Applied Biosystems last week announced a co-development and marketing agreement with Geospiza under which the companies will integrate Geospiza’s Finch software suite with ABI’s new LS*LIMS laboratory workflow platform.
The agreement gives Seattle’s Geospiza — a privately held firm with only 27 employees — instant access to ABI’s global sales and marketing team. “We expect the impact to be significant,” Kevin Banks, vice president of business development at Geospiza, told BioInform.
Banks said that the company had not “pinned any numbers” on the sales boost that Geospiza may see as a result of the agreement, but noted that ABI will now distribute Finch as both a standalone application, as well as packaged with LS*LIMS. Through the agreement, Geospiza has “essentially gone from a self-served distribution with a couple of sales people to global distribution within the ABI channel,” Banks said.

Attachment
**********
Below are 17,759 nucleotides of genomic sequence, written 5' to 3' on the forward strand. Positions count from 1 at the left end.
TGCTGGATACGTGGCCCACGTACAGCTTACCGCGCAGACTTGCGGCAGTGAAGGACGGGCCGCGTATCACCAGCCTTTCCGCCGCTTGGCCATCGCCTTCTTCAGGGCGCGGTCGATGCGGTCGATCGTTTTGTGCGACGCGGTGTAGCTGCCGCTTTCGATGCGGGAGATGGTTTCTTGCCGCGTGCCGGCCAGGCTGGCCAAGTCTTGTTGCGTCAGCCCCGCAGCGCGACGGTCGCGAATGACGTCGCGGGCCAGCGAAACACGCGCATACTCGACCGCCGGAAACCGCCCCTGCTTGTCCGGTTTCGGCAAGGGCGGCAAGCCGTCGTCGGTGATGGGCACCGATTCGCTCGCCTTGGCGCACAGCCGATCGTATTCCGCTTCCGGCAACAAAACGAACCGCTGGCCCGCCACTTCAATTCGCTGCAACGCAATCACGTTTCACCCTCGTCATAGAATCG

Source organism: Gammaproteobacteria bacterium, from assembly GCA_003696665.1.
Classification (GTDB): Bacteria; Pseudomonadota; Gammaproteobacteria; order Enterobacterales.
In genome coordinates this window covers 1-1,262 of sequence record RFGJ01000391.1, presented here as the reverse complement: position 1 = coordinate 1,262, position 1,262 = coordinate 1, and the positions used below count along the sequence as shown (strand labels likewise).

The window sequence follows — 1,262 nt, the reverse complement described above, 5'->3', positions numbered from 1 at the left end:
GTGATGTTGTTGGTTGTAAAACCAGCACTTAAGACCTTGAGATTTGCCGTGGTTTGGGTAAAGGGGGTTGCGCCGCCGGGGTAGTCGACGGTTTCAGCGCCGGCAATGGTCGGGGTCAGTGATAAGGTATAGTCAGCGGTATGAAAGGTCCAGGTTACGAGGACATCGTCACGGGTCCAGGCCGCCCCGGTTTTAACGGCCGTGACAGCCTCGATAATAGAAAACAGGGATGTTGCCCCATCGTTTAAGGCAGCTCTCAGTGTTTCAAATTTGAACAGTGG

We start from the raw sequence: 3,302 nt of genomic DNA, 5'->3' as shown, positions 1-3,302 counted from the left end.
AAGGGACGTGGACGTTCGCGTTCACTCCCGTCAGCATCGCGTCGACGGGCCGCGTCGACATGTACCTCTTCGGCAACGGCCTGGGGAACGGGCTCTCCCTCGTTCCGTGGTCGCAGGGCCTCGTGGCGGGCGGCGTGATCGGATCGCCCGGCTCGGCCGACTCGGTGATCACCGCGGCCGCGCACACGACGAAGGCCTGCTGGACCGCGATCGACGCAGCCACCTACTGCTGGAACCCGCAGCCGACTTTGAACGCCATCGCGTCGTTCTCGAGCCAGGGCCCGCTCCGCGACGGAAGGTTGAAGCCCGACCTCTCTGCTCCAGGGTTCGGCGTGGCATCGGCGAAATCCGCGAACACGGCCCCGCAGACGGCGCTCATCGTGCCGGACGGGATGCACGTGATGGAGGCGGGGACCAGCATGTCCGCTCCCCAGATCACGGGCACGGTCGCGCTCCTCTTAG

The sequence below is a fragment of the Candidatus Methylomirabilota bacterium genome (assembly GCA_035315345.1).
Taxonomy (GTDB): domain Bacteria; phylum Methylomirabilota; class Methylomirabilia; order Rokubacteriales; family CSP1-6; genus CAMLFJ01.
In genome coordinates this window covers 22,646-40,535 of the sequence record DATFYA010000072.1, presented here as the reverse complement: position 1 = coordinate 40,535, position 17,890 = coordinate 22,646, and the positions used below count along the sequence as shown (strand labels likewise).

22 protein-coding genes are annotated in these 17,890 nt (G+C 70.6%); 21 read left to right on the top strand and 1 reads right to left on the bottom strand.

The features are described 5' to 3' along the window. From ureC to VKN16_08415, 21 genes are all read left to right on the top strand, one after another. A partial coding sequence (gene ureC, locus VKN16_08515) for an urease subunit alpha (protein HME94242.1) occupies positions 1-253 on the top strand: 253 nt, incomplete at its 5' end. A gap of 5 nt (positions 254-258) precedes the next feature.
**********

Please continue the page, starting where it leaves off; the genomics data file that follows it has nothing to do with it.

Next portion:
But ABI also expects to benefit from the association with its smaller partner. Greg James, ABI’s division manager for informatics services and systems solutions, said that last week’s announcement marks the first step in a broader partnership strategy with Geospiza — as well as other third-party informatics providers — to extend the reach of LS*LIMS across the life science research pipeline.
ABI’s customers are “taking more of a systems-biology approach, where they might be integrating tools and workflows from proteomics, from gene expression, as well as sequencing. So the LS*LIMS product was really built to serve as the backbone of that environment,” he said.
But in order to convince researchers that its LIMS can serve as the equivalent of the “back office” for research labs, as James described it, ABI must ensure that the system can not only capture data from a range of instrumentation platforms, but is also tightly integrated with front-end analytical applications like Finch.